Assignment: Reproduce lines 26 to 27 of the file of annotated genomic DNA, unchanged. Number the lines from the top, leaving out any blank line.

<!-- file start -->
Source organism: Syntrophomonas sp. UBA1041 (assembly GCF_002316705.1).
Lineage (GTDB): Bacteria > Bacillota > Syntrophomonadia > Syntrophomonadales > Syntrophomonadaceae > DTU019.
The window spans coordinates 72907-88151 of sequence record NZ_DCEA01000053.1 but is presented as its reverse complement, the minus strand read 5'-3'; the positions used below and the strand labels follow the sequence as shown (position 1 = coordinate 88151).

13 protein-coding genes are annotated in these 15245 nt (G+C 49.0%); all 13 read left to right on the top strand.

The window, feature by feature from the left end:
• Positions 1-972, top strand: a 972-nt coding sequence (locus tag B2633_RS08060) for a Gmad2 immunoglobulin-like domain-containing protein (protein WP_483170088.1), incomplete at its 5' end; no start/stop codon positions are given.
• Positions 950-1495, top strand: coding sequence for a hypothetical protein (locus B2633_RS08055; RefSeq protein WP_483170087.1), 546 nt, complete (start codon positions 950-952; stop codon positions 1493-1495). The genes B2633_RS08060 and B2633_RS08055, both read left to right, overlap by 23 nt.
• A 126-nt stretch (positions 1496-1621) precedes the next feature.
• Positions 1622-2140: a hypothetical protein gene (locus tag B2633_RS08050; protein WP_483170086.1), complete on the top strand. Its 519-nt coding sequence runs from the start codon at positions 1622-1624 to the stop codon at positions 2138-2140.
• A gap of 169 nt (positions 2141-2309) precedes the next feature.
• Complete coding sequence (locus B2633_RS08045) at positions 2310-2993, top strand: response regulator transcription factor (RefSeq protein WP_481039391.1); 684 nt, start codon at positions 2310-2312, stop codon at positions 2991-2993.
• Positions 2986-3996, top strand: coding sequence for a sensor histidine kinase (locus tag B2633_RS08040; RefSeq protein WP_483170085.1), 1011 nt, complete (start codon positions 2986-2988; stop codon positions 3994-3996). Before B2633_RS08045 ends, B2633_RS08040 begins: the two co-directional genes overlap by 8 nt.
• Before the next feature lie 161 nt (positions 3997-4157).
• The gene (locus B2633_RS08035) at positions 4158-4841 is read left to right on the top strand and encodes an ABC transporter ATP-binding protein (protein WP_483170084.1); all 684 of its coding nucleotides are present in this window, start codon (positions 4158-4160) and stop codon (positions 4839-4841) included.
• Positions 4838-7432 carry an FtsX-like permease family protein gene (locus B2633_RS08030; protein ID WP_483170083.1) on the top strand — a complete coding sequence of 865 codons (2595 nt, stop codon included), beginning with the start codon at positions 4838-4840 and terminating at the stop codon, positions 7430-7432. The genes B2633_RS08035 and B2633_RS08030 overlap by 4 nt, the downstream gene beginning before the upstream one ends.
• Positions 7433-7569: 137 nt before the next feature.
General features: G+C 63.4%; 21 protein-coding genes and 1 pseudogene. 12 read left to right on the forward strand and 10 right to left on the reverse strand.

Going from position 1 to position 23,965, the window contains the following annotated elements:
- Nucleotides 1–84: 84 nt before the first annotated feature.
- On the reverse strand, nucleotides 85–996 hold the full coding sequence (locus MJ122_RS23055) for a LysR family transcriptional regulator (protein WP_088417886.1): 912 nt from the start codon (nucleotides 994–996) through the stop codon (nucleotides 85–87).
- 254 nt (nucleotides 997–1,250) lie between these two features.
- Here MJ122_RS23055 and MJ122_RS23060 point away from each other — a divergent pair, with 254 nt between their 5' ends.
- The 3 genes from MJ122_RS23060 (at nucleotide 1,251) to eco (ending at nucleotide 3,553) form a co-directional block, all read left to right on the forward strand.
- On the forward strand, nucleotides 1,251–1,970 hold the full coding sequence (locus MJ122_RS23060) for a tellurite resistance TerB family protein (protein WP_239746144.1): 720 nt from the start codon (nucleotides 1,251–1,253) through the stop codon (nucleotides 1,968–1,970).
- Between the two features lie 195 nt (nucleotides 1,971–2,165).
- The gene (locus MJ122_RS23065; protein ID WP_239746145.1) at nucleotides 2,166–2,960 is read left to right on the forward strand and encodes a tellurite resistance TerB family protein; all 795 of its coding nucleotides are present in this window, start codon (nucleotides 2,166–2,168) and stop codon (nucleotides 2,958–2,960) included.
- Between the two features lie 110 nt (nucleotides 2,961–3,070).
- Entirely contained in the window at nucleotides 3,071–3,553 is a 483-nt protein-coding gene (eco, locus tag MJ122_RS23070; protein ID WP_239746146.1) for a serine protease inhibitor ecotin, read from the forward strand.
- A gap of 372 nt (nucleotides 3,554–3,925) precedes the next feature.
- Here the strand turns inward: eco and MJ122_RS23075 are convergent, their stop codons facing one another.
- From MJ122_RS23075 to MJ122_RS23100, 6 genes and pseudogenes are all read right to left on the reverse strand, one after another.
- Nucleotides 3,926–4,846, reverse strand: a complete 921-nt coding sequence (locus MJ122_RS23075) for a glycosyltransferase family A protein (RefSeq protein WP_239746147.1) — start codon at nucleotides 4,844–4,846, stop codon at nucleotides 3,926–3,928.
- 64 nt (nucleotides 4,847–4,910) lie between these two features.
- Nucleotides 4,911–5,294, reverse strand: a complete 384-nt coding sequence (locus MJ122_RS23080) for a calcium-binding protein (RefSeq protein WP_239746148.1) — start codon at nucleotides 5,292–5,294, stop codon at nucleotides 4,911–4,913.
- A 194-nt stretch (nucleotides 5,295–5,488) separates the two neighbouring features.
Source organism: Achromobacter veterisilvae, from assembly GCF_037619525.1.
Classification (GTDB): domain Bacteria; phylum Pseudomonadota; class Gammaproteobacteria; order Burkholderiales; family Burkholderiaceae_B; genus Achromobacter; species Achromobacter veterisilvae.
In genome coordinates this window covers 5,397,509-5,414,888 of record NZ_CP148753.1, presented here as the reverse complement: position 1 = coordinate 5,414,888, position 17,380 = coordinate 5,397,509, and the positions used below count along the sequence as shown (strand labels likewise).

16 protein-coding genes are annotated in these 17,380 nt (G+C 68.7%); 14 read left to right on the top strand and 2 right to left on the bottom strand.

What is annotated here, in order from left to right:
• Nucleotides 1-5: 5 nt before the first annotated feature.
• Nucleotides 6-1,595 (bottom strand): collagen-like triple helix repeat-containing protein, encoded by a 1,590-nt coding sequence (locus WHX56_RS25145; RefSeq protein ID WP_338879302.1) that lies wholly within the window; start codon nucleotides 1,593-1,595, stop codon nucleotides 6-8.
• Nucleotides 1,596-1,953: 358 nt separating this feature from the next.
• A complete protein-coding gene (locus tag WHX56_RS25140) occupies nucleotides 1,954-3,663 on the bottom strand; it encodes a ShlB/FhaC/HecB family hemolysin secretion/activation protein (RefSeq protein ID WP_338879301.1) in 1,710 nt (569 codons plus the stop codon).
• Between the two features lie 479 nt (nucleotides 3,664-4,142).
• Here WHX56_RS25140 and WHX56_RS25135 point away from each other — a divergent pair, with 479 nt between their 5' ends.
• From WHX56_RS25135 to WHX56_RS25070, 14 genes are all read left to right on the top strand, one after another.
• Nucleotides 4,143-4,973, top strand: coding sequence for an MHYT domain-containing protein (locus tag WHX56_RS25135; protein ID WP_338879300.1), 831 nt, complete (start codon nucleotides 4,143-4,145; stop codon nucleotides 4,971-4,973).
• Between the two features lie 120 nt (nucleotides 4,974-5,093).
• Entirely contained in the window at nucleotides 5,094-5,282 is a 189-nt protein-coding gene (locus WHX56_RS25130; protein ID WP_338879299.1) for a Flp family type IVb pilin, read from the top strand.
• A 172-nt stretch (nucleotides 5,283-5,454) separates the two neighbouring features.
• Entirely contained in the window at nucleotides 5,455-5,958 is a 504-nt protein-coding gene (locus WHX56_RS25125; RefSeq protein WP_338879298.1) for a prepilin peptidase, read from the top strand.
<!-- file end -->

- The gene (locus MJ122_RS23065; protein ID WP_239746145.1) at nucleotides 2,166–2,960 is read left to right on the forward strand and encodes a tellurite resistance TerB family protein; all 795 of its coding nucleotides are present in this window, start codon (nucleotides 2,166–2,168) and stop codon (nucleotides 2,958–2,960) included.
- Between the two features lie 110 nt (nucleotides 2,961–3,070).